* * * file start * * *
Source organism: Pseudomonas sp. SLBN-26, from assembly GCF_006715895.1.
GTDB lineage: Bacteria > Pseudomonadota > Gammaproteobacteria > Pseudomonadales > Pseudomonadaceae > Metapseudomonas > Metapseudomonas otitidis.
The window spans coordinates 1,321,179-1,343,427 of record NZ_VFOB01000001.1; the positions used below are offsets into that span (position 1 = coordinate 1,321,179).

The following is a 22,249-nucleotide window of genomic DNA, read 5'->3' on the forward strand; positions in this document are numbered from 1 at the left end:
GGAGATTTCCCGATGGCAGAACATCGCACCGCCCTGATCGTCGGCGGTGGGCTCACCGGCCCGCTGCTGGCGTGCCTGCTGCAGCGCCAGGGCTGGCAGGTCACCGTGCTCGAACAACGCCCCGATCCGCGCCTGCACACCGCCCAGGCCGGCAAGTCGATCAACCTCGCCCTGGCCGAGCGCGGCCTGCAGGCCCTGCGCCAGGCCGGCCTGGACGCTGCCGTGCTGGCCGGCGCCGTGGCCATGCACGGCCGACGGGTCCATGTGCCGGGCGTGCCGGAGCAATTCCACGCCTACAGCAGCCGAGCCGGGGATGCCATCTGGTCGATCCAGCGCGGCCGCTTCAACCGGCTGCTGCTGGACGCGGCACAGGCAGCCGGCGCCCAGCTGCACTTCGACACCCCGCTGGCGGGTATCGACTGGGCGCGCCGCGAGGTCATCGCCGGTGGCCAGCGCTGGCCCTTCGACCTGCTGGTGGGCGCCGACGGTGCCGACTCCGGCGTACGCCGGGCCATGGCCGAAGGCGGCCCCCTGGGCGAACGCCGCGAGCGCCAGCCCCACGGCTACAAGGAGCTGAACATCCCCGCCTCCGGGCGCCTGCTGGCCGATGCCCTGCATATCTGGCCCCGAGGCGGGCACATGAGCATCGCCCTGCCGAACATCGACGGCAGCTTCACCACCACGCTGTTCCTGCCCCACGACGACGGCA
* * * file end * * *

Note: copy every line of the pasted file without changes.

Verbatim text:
Source organism: Pseudomonas sp. SLBN-26, from assembly GCF_006715895.1.
GTDB lineage: Bacteria > Pseudomonadota > Gammaproteobacteria > Pseudomonadales > Pseudomonadaceae > Metapseudomonas > Metapseudomonas otitidis.
The window spans coordinates 1,321,179-1,343,427 of record NZ_VFOB01000001.1; the positions used below are offsets into that span (position 1 = coordinate 1,321,179).

The following is a 22,249-nucleotide window of genomic DNA, read 5'->3' on the forward strand; positions in this document are numbered from 1 at the left end:
GGAGATTTCCCGATGGCAGAACATCGCACCGCCCTGATCGTCGGCGGTGGGCTCACCGGCCCGCTGCTGGCGTGCCTGCTGCAGCGCCAGGGCTGGCAGGTCACCGTGCTCGAACAACGCCCCGATCCGCGCCTGCACACCGCCCAGGCCGGCAAGTCGATCAACCTCGCCCTGGCCGAGCGCGGCCTGCAGGCCCTGCGCCAGGCCGGCCTGGACGCTGCCGTGCTGGCCGGCGCCGTGGCCATGCACGGCCGACGGGTCCATGTGCCGGGCGTGCCGGAGCAATTCCACGCCTACAGCAGCCGAGCCGGGGATGCCATCTGGTCGATCCAGCGCGGCCGCTTCAACCGGCTGCTGCTGGACGCGGCACAGGCAGCCGGCGCCCAGCTGCACTTCGACACCCCGCTGGCGGGTATCGACTGGGCGCGCCGCGAGGTCATCGCCGGTGGCCAGCGCTGGCCCTTCGACCTGCTGGTGGGCGCCGACGGTGCCGACTCCGGCGTACGCCGGGCCATGGCCGAAGGCGGCCCCCTGGGCGAACGCCGCGAGCGCCAGCCCCACGGCTACAAGGAGCTGAACATCCCCGCCTCCGGGCGCCTGCTGGCCGATGCCCTGCATATCTGGCCCCGAGGCGGGCACATGAGCATCGCCCTGCCGAACATCGACGGCAGCTTCACCACCACGCTGTTCCTGCCCCACGACGACGGCA